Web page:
Book Review: Catcher in the Rye

 

I interviewed for a job recently, largely off the strength of this blog. The interviewer, who, after clicking around this site surely knew a lot more about me than I’d like, said: “The thing I like about you is your authenticity. You seem to be honest, no matter what you’re talking about.”

This was a big compliment for me, even though I ended up not getting the job.

Even now, the comment still warms me from within. It means I am doing something right. It means I am being the person I want to be. The kind words multiple interviewers gave me about this project warmed me against the sting of rejection.

“Authentic.”

Why does that word carry such a positive charge for me? And why is it such a deadly sin—in my perception—to be fake?

These are the questions that were knocking around in my head while I reread “Catcher in the Rye.”

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Book Review: Eiger Dreams by Jon Krakauer

Eiger Dreams original cover

Eiger Dreams: Ventures Among Men and Mountains” was first published in 1990. Well before the cultural zeitgeist embraced the outdoors as the hippest, healthiest place to play, and long before #adventure became chic, Krakauer began his book with this epigraph:

“Having an adventure shows that someone is incompetent, that something has gone wrong. An adventure is interesting enough in retrospect, especially to the person who didn’t have it; at the time it happens it usually constitutes an exceedingly disagreeable experience.”

There’s something to be said here about the wisdom of your elders, but considering the name of this website, I’ll leave it hanging.

A collection of climbing and mountaineering essays and articles written for Outside Magazine and others, “Eiger Dreams” was the first book ever released by author Jon Krakauer, who would later go on to find literary fame with two heavy hitters: “Into The Wild” and “Into Thin Air.” By nature of being an essay collection, “Eiger Dreams” doesn’t demonstrate the thematic and narrative tightness of those later books; some essays are worth reading, others will likely have you skipping ahead to see how much longer until the next one.

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Book Review: “The New American Road Trip Mixtape” by Brendan Leonard

Brendan Leonard semi rad book

All that discussion of Jack Kerouac in my review of “The Book” by Alan Watts got me itching for a good old-fashioned road trip story. So I picked up “The New American Road Trip Mixtape” by Brendan Leonard.

I bought this book as a Christmas present for my girlfriend, entirely on a whim and with no more context than a few Amazon reviews. I did not realize that it would read very much like the sort of book I might write in ten years.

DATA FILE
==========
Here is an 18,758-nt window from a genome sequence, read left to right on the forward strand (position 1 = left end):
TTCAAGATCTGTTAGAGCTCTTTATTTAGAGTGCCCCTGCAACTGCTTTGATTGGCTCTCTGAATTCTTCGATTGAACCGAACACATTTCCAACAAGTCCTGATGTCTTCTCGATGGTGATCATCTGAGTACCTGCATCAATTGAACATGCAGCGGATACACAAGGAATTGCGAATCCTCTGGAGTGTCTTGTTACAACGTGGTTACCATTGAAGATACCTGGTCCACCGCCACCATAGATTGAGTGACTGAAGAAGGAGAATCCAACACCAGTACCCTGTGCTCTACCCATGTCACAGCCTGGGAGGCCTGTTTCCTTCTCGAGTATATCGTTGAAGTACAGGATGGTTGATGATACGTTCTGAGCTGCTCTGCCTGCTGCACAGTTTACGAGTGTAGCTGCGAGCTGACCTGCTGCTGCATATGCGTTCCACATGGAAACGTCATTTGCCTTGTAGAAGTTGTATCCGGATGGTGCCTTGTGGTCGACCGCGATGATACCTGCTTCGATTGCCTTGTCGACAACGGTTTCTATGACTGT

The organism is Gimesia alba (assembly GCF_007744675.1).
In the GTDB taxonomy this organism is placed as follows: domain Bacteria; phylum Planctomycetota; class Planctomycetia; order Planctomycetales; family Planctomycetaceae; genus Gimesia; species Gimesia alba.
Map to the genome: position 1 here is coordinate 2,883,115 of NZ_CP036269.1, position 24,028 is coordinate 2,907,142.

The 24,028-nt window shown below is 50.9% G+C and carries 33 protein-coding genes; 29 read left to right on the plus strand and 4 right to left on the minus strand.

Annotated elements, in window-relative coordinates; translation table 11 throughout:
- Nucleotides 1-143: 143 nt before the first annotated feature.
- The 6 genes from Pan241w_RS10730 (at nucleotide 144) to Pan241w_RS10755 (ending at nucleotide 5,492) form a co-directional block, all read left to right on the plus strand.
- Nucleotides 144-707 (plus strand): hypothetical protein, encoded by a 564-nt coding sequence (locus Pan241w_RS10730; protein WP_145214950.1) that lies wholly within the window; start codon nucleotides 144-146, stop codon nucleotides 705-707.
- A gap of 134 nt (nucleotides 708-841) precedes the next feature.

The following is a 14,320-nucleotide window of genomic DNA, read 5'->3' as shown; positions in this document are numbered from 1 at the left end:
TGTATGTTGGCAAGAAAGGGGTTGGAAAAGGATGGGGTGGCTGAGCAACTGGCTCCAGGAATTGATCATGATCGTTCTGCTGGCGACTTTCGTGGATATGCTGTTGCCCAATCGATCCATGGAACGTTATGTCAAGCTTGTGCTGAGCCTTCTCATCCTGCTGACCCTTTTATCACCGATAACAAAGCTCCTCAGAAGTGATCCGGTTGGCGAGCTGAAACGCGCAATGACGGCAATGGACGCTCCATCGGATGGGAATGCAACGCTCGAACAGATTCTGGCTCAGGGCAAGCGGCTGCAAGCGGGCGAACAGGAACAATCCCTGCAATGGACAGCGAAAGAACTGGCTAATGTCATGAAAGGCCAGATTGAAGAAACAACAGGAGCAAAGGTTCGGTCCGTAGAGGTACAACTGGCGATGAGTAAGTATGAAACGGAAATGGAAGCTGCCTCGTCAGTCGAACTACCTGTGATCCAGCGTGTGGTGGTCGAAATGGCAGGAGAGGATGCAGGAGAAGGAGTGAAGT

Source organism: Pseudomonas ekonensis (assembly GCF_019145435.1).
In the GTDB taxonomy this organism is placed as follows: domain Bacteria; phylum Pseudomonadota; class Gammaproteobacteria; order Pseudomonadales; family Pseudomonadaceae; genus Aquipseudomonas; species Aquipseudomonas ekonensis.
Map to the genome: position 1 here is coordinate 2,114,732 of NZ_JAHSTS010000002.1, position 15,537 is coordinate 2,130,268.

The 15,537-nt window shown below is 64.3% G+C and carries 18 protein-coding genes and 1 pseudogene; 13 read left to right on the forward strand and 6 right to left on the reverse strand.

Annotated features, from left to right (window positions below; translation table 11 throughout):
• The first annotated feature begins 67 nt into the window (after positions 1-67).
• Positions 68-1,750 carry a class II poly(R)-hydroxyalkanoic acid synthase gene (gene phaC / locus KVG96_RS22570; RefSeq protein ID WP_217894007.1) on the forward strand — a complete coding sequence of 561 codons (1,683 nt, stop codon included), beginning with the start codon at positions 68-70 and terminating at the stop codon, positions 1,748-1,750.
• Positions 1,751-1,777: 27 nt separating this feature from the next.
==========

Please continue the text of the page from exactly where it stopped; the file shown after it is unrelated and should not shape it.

Leonard draws his inspiration from climbing, mountaineering, skiing and seeing the world through a lowly lens. His book chronicles a post-breakup period of dirtbagging around America in the back of a Subaru Outback. He even starts his odyssey in Denver. The similarity to my own sensibilities was simultaneously comforting and disconcerting.

The book is a quick read— I read the entire thing in the span of a few hours.

It is even printed double-spaced, like an assignment you would turn in for your writing class. It was self-published, which fits the ethos of the writing. The copyright page contains five lines. All that blank space is exciting.

“The New American Road Trip Mixtape” is adventure writing— quick, breezy and inspirational. To the sort of person who can identify with Leonard’s passions, the book will practically read itself. Those who can’t appreciate the appeal of the modern dirtbag lifestyle won’t find much of substance here.

It’s telling that two months since Christmas, I am the first one in the household to finish this book.

“The New American Road Trip Mixtape” differs from the writing I give you here in one key way. “The New American Road Trip Mixtape” is not a celebration of youth, but rather a chronicle of the end of youth. The book is about Leonard’s pivot into a deeper understanding of the world, not simply a celebration of living. The story is very much that of an inflection point in life.

“What is a life?”

This phrase is repeated often throughout the book. The full question, “what is a good life?” goes largely elided and unanswered. In the final pages of the book, Leonard sums it up as well as he can:

“There was something in everyone I knew in Utah, Montana, Washington, Oregon, and California figuring it out as they went, stubbing their toes and tripping sometimes, turning around after false starts and making the second or third try really count, making it as forever as we know how anymore.”